TransNamib can look its shareholder in the eye again
TransNamib Chief Executive, Johny Smith, is confident that the once-bleeding company can return to profitability if they stick to their business plan. “The business plan is what will take us forward as a company,” he told the board of directors last week at the company’s first annual general meeting in seven years.
Despite its years of decline, TransNamib is not an insignificant company. Under Smith’s leadership, the state-owned transporter managed to generate very respectable revenues of N$517 million for the 2019/20 financial year. This constituted a 10.5% increase over the previous year. It is the management goal to reach break-even by the end of the 2023 financial year.
Other significant achievements were a reduction in the monthly operational loss and re-opening the line between Aus and Lüderitz after 18 years leading to a significant increase of activity in Ariamsvlei and Lüderitz.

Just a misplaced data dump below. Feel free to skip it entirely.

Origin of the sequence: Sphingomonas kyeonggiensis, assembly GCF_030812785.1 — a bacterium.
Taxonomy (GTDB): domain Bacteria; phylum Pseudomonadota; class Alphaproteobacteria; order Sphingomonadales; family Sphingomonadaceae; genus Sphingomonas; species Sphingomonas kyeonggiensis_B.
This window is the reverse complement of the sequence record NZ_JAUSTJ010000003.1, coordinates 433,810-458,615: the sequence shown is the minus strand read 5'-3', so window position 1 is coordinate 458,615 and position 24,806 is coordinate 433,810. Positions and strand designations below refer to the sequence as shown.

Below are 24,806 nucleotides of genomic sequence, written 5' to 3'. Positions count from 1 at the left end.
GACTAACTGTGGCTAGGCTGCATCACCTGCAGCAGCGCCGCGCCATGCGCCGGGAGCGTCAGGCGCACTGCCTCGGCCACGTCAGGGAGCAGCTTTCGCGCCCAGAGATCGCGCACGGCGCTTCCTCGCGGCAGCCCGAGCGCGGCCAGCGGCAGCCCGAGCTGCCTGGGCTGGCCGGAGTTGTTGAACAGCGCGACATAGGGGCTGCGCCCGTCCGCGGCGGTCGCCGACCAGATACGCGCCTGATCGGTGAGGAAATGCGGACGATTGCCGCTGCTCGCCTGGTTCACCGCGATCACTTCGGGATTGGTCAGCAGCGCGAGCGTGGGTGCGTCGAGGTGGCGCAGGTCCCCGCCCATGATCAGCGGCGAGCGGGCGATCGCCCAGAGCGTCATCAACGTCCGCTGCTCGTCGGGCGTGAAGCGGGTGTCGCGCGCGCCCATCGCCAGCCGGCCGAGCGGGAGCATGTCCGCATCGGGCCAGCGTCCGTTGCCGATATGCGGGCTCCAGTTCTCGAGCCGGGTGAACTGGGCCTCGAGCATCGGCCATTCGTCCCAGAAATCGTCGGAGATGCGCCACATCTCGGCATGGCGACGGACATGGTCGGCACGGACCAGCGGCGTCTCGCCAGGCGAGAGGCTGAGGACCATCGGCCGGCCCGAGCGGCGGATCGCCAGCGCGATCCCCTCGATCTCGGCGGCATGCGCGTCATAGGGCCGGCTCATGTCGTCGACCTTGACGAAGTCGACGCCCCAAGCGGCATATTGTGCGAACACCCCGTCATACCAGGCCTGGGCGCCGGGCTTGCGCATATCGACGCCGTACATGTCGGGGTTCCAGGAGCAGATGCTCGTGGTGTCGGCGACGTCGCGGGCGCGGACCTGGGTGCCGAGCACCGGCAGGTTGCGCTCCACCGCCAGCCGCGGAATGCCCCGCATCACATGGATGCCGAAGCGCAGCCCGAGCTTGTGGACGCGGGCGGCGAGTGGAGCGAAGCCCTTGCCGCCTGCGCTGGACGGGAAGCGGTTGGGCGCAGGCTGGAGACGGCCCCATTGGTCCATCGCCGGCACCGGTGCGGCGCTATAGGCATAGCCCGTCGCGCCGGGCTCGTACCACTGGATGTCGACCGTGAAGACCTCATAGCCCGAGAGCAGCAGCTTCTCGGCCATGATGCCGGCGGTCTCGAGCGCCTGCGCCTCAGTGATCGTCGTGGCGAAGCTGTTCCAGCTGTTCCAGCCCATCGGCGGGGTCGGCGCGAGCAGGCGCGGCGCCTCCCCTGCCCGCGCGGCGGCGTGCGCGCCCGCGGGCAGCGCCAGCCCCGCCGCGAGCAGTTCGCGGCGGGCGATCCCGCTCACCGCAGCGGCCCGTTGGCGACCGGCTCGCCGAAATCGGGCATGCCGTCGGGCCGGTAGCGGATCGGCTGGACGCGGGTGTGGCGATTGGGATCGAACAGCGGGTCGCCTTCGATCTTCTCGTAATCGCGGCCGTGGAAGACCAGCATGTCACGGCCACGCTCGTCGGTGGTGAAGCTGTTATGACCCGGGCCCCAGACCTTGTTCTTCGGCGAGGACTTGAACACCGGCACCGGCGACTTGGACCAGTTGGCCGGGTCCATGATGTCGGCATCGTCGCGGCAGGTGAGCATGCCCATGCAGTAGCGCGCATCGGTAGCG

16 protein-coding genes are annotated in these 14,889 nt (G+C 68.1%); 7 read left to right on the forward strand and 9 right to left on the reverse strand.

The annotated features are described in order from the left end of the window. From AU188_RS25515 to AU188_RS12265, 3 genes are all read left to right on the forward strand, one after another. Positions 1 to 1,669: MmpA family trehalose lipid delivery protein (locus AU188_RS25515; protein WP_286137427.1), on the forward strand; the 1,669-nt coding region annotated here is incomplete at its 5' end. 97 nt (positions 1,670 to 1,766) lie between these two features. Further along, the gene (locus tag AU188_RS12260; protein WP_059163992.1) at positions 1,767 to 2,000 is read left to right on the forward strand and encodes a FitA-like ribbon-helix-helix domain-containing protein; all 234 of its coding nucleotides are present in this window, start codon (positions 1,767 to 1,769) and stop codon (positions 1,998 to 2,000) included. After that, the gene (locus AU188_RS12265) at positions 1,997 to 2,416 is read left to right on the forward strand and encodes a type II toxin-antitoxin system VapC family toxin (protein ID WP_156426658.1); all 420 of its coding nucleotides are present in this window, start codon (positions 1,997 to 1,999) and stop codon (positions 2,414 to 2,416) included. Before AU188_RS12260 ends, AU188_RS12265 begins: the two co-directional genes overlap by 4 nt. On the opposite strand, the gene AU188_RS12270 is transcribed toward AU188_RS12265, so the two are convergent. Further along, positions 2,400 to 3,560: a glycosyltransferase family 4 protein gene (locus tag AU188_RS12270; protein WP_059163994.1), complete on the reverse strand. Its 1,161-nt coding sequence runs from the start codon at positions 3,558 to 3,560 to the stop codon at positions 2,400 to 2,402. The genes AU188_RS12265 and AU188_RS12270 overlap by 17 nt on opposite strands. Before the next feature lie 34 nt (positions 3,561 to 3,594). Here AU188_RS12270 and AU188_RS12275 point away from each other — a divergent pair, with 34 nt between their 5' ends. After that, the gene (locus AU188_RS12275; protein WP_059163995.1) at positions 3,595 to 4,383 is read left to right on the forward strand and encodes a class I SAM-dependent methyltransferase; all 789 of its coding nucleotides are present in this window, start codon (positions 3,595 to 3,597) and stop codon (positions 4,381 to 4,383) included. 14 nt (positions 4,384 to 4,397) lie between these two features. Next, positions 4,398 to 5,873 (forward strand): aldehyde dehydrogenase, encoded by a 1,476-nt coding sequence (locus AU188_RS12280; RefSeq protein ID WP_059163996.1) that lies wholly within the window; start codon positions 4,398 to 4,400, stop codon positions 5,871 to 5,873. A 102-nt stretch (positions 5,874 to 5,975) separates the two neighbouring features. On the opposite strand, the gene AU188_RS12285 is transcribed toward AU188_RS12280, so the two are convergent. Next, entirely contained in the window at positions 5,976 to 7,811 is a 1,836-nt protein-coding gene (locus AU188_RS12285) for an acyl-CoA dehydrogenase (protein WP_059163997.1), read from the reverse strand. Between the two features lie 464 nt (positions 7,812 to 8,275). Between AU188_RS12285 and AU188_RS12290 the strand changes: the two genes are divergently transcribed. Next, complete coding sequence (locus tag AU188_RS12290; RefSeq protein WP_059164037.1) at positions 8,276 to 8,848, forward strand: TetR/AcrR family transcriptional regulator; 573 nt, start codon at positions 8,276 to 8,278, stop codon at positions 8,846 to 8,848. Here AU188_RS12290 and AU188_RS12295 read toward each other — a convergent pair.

TransNamib also received its first unqualified audit in over a decade. Smith sees this as very important as it will open more opportunities for the business from a financing perspective.
Board Chair, Adv Sigrid Tjijorokisa, said that the annual general meeting was important from a corporate governance point of view, adding that last year’s rebranding has helped to improve perceptions.
Representing the shareholder, the Minister of Public Enterprises, Hon Leon Jooste said that there is renewed confidence in TransNamib as a state-owned company. The minister congratulated the board, management and employees for their dedication and accomplishments.
Caption: Minister of Public Enterprises, Hon Leon Jooste (left), Chairman of the Board, Adv Sigrid Tjijorokisa (centre) and TransNamib Chief Executive, Johny Smith.